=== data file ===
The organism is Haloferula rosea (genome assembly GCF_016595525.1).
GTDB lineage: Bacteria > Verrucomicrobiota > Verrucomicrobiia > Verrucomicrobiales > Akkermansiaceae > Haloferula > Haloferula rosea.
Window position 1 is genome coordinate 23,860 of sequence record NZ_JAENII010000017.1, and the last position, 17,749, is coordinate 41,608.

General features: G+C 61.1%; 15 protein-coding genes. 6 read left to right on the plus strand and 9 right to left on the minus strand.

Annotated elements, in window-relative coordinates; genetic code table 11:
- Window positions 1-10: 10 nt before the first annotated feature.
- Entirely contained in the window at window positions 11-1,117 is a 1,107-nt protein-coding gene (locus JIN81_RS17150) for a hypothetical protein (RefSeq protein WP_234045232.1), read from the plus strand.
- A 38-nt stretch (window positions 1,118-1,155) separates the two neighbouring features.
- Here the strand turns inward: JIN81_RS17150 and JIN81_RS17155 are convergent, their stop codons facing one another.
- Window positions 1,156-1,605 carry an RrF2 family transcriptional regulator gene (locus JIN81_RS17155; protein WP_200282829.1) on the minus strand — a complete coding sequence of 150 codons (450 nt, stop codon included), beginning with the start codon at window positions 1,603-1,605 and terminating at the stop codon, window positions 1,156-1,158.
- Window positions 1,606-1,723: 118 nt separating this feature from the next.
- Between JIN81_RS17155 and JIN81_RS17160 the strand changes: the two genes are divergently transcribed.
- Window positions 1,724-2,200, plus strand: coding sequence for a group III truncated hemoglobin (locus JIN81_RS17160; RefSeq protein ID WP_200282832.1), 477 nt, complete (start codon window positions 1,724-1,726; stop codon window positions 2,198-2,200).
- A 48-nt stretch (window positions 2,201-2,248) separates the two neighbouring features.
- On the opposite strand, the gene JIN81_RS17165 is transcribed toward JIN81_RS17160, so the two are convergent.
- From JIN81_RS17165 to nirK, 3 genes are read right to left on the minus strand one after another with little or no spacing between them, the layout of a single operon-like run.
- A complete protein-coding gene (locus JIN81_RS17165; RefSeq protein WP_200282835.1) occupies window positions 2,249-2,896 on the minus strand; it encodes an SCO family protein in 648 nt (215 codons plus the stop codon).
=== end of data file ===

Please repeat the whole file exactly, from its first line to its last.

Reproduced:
The organism is Haloferula rosea (genome assembly GCF_016595525.1).
GTDB lineage: Bacteria > Verrucomicrobiota > Verrucomicrobiia > Verrucomicrobiales > Akkermansiaceae > Haloferula > Haloferula rosea.
Window position 1 is genome coordinate 23,860 of sequence record NZ_JAENII010000017.1, and the last position, 17,749, is coordinate 41,608.

General features: G+C 61.1%; 15 protein-coding genes. 6 read left to right on the plus strand and 9 right to left on the minus strand.

Annotated elements, in window-relative coordinates; genetic code table 11:
- Window positions 1-10: 10 nt before the first annotated feature.
- Entirely contained in the window at window positions 11-1,117 is a 1,107-nt protein-coding gene (locus JIN81_RS17150) for a hypothetical protein (RefSeq protein WP_234045232.1), read from the plus strand.
- A 38-nt stretch (window positions 1,118-1,155) separates the two neighbouring features.
- Here the strand turns inward: JIN81_RS17150 and JIN81_RS17155 are convergent, their stop codons facing one another.
- Window positions 1,156-1,605 carry an RrF2 family transcriptional regulator gene (locus JIN81_RS17155; protein WP_200282829.1) on the minus strand — a complete coding sequence of 150 codons (450 nt, stop codon included), beginning with the start codon at window positions 1,603-1,605 and terminating at the stop codon, window positions 1,156-1,158.
- Window positions 1,606-1,723: 118 nt separating this feature from the next.
- Between JIN81_RS17155 and JIN81_RS17160 the strand changes: the two genes are divergently transcribed.
- Window positions 1,724-2,200, plus strand: coding sequence for a group III truncated hemoglobin (locus JIN81_RS17160; RefSeq protein ID WP_200282832.1), 477 nt, complete (start codon window positions 1,724-1,726; stop codon window positions 2,198-2,200).
- A 48-nt stretch (window positions 2,201-2,248) separates the two neighbouring features.
- On the opposite strand, the gene JIN81_RS17165 is transcribed toward JIN81_RS17160, so the two are convergent.
- From JIN81_RS17165 to nirK, 3 genes are read right to left on the minus strand one after another with little or no spacing between them, the layout of a single operon-like run.
- A complete protein-coding gene (locus JIN81_RS17165; RefSeq protein WP_200282835.1) occupies window positions 2,249-2,896 on the minus strand; it encodes an SCO family protein in 648 nt (215 codons plus the stop codon).